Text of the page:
It took less than eight months to go from the first reported coronavirus-related death in Wuhan, China, on January 9 to a global death toll of 1,001,800 on early Tuesday morning, according to data from Johns Hopkins University. The US has been hit hard by the virus, with more than 7.1 million reported infections and 205,085 deaths.
And with recent spikes in cases, health experts warn things could soon get worse in the US.
Only 20 states are holding steady when it comes to the average of daily new cases compared to last week, while 23 are reporting more: Alabama, Alaska, Colorado, Idaho, Indiana, Massachusetts, Michigan, Minnesota, Montana, Nebraska, Nevada, New Jersey, New Mexico, North Carolina, North Dakota, Oregon, South Carolina, South Dakota, Utah, Vermont, Washington, Wisconsin and Wyoming.
Seven states show downward trends in new cases — Arizona, Florida, Georgia, Maryland, Rhode Island, Texas and Virginia.
With fall and winter soon driving people indoors and bringing flu season with it, experts say Americans will need to be consistent with following recommended guidelines. Mask wearing, social distancing and avoiding large crowds will be key, experts say, along with authorities increasing testing as infections surge again.
The US currently ranks highest on the total number of reported coronavirus deaths worldwide and sixth per 100,000 people.
Johns Hopkins’ tally shows the US, Brazil, India and Mexico account for more than 50% of the deaths worldwide.
Some states fight spikes while others ease restrictions
As trends vary across the US, some local leaders are stepping back toward normal while others are clamping down on efforts to combat the virus’ spread.
Chicago bars, restaurants, gyms and personal services will be allowed to expand service on October 1, due to “sufficient progress in the fight against Covid-19,” Chicago Mayor Lori Lightfoot announced Monday.
“Over the past six months, we have asked so much of our business community. But each time, our businesses have stepped up to the plate,” Lightfoot said in a press release Monday. “This next step in our reopening is good news for business owners as well as the communities they serve and the thousands of residents that work for them.”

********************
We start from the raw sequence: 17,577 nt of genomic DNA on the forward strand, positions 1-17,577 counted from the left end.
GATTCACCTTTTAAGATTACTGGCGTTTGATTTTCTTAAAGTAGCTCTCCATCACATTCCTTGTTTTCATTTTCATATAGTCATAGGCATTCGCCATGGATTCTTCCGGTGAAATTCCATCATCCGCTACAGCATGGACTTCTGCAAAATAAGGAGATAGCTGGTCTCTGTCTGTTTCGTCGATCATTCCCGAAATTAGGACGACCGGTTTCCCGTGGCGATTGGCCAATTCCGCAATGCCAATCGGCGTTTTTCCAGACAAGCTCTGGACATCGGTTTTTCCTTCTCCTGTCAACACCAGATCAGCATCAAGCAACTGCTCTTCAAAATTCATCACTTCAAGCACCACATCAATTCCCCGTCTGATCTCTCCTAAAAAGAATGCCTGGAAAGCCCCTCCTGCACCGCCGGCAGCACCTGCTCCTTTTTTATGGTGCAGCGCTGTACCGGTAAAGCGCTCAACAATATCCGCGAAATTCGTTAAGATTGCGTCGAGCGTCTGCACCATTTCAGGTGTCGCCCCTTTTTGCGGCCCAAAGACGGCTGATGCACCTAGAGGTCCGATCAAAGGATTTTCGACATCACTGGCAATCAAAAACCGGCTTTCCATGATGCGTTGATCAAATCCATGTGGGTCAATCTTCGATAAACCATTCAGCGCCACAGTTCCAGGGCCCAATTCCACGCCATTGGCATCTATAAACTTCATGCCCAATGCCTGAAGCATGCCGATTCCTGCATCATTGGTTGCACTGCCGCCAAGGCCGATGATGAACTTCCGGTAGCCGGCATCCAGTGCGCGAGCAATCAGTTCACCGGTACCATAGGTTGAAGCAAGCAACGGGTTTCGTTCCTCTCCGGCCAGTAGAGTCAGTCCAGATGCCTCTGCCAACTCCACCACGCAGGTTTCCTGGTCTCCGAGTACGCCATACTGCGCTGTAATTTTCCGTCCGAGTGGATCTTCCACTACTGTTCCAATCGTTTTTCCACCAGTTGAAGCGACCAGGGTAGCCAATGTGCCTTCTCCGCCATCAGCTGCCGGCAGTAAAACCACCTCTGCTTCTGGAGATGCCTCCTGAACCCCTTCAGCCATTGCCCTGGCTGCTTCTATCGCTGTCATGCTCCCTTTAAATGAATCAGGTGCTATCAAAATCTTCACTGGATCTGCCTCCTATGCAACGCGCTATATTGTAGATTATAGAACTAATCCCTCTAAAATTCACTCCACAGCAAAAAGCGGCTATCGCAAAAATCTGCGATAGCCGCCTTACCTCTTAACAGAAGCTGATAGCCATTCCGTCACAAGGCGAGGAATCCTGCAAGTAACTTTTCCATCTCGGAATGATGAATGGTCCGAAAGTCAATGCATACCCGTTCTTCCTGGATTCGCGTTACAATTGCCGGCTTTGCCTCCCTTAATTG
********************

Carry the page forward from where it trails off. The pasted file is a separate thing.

And California, a state hit hard by the pandemic, is seeing coronavirus positivity rate, hospitalizations and new cases trending downward, Gov. Gavin Newsom said Monday — but he cautioned that numbers could pick back up if residents don’t remain vigilant.
Meanwhile, New York Gov. Andrew Cuomo said the state would be releasing guidance early this week to reopen “covid safe” homeless shelters, noting a rise in cases among homeless encampments. Cases are also rising at an “alarming” rate in parts of Brooklyn and Queens, the New York City Department of Health said.
Nearby, New Jersey is set to receive 2.6 million rapid coronavirus tests from the federal government to help fight spikes in cases.
Coronavirus and children
Children account for about 10% of coronavirus cases, but people should still pay attention to virus spread in that age group, Dr. Anthony Fauci said Monday.
“Children do get infected. And we’d better be careful about just dismissing infection in children,” Fauci told CNN’s Brian Stelter, adding, “It is unclear the degree to which they transmit” the virus.
Some studies suggest they don’t do it as “efficiently” as adults, said Fauci, who is director of the National Institute of Allergy and Infectious Diseases and a member of the White House Coronavirus Task Force.
“But it’s an evolving situation,” and “you have got to keep an open mind when it comes to an issue like what the role of children is in transmission.”
The US Centers for Disease Control and Prevention published a report Monday that said Covid-19 among adolescents ages 12 to 17 was almost double the cases in children ages 5 to 11.
The report included data on 277,285 laboratory-confirmed cases among school-age children in the US from March 1 to September 19. Among those cases, 37% were in children ages 5 to 11 and 63% were in adolescents.
The data might underestimate the true incidence of disease among school-age children, as testing was often prioritized for people with symptoms, and those without may not have been tested, the researchers noted.
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